How to Write Giggle Rap
by Bruce Lansky

Writing Giggle Rap is a lot easier than I thought. I figured this out after listening to a CD that contained sixteen raps by famous performers. By the time the CD was over, I realized I’d already written a rap—without even knowing it. If I can do it, I think you can, too.

  1. The most important thing about writing a Giggle Rap is having a funny story to tell. Here’s the story I tell in my poem "What I Found in My Desk" from No More Homework! No More Tests!: I found a lot of funky stuff in my desk, including a letter I forgot to mail, a half-eaten sandwich, a broken kazoo, a stinky tennis shoe, and a note from my teacher that said "Clean this mess!"

    Here’s the story Shel Silverstein told in his famous poem "Sick" from Kids Pick the Funniest Poems: Peggy Ann McKay made up a lot of phony excuses to get out of going to school, but she jumped out of bed and went out to play when her mother reminded her it was Saturday. As you can see, the story doesn’t have to be very long, but it helps if you have a list of funny examples. You may recall that Peggy Ann McKay said she "had the measles and the mumps/ a gash a rash and purple bumps." So, I suggest that you write a short story with a funny ending, and make a list of examples that will go with your story.

  2. The next thing you’ll need is a beat. Here is the rhythm that a lot of rap artists use, so it should sound familiar to you:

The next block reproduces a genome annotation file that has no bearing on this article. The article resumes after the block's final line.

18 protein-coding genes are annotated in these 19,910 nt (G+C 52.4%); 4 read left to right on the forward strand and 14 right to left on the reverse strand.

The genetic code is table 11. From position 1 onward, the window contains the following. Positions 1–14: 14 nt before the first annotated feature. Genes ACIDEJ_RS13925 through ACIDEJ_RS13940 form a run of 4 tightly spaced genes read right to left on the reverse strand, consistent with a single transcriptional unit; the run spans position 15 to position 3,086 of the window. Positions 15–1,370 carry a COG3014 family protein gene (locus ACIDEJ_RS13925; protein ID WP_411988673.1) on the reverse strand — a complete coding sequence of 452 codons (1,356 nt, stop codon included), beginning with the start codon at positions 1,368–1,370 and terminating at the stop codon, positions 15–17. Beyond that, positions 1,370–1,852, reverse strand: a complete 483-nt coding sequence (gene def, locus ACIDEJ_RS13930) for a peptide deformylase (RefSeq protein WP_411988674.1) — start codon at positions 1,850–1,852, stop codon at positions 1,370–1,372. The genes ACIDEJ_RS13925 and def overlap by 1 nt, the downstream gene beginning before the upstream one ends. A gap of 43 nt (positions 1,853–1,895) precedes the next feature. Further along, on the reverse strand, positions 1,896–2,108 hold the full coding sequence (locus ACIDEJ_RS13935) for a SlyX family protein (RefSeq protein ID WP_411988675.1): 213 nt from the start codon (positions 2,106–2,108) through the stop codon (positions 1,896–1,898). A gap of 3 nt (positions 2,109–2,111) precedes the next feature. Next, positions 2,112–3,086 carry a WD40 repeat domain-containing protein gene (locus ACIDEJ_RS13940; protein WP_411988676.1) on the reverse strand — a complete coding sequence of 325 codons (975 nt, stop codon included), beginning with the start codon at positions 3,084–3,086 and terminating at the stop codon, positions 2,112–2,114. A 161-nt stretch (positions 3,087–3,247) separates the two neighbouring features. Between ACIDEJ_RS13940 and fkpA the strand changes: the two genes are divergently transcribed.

da DUM da da DUM da da DUM da DUM
    da DUM da da DUM da da DUM da DUM

    Here’s a short story you could tell using this rhythm:

    I handed in a poem and my teacher said, (A)
    "You’ve got a few strange ideas in your head." (A)
    I took out that poem and read it to my folks. (B)
    They said, "We won’t listen to your stupid jokes." (B)

  3. The sample rap above has also included the third thing you’ll need to write a rap: a rhyme pattern of A-A-B-B. Notice that the last word in the first line ("said") rhymes with the last word in the second line ("head"), and the last word in the third line ("folks") rhymes with the last word in the fourth line ("jokes"). Now that you understand the elements of a rap, I’ll show you the first Giggle Rap I ever wrote. It’s published in, If Pigs Could Fly…and Other Deep Thoughts.

    All You Can Eat Rap

    I went to a place that serves all you can eat.
    And now my new shoes do not fit on my feet.
    My hat is too small now to fit on my head.
    My legs are too long now to fit on my bed.

    So if you should visit the very same place,
    Take my advice, friend, and don’t stuff your face.

    © Bruce Lansky, reprinted from If Pigs Could Fly…and Other Deep Thoughts with permission of Meadowbrook Press

Before you start writing a rap, I suggest that you recite this poem out loud and tap your foot to the beat. Notice that your foot taps four beats per line. Now, while tapping your foot, I’d like you to say:

A-one and a-two and a-three and a-four
A-one and a-two and a-three and a-four

Now that you can hear the rhythm and tap the rhythm with your foot, it’s time to write down your own funny little story while tapping your foot, to help you make sure you’ve got the right rhythm.

Happy rappin’!


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